Hannah, Holly and Lee are adult sisters from a show business family, their boozy actress mother who still believes she's an ingénue that can attract any man she wants, despite still being married to the girls' father, Evan. Hannah, on her second marriage to a man named Elliot, a financial advisor, is the success of the family, taking a break from her acting career to raise her children. Everyone turns to her for advice, while she never talks to others about what she needs or feels. Her first husband, Mickey, is a comedy show writer and hypochondriac, who is going through a crisis as he mistakenly believes he will die soon without a clear belief, as a non-practicing Jew, of what will happen to him in the afterlife. Single Holly is the insecure flaky sister, a struggling and thus continually unemployed actress, who has just started a catering business with her actress friend April, in order to do something constructive with her life. In her own security, Hannah even set up Holly and ... Written by
Mickey's audiometry doctor tells him he has a loss of hearing in the "high decibels" region. He clearly meant "high frequency" region, as "high decibels" refers to increased loudness. See more »
God, she's beautiful. She's got the prettiest eyes. She looks so sexy in that sweater. I just want to be alone with her and hold her and kiss her and tell her how much I love her and take care of her. Stop it you idiot, she's your wife's sister. But I can't help it. I'm consumed by her. It's been months now. I dream about her, I - I - I think about her at the office. Oh Lee, what am I gonna do? I hear myself moaning over you and it's disgusting. Before, when she squeezed past me at...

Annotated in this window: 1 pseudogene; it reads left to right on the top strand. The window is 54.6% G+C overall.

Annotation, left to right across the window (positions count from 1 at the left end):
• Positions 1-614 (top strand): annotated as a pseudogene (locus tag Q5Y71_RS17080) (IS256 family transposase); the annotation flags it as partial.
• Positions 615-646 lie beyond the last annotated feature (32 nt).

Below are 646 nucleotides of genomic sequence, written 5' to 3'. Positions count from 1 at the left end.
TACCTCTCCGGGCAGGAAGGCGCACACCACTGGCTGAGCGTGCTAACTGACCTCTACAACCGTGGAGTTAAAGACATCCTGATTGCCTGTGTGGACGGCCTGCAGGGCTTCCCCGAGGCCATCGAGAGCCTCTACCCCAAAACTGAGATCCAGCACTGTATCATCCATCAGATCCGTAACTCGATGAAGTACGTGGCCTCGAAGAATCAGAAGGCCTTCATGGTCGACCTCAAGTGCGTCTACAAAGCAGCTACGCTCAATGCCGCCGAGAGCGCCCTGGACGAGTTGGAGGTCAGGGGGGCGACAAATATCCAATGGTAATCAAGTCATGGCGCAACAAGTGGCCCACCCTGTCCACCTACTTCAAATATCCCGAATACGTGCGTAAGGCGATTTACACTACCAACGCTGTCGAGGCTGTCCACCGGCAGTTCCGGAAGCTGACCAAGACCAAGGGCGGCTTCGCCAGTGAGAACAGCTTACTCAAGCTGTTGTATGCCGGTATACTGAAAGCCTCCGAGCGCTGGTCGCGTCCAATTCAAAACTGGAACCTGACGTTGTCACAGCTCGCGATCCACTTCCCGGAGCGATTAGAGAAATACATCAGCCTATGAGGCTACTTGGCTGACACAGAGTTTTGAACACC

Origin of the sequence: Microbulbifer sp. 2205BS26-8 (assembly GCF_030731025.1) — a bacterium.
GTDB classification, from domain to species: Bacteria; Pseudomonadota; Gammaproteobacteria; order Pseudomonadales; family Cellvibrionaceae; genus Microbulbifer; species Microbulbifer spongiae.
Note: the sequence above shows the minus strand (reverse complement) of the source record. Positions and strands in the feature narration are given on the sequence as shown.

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Woody Allen's film about a family and their romances and interactions features himself (as the perpetual neurotic), with Mia Farrow playing his ex-wife, Michael Caine one of his best performances - playing her cheating husband, Barbara Herschey playing Farrow's sister and Caine's mistress, Max von Sydow playing Herschey's partner, and Dianne Wiese playing Farrow and Herschey's wild sister.
The strongest scene in this film features the lovely poem by e e cummings entitled somewhere i have never traveled', which Caine sends to Herschey as a token of his regard for her. Other goodies include the touching ending when two misfits learn to love and accept each other. This is my favourite Allen movie as it brings together all the strands of movie-making at which he excels, and perhaps, along with Crimes and Misdemeanors, his strongest cast.
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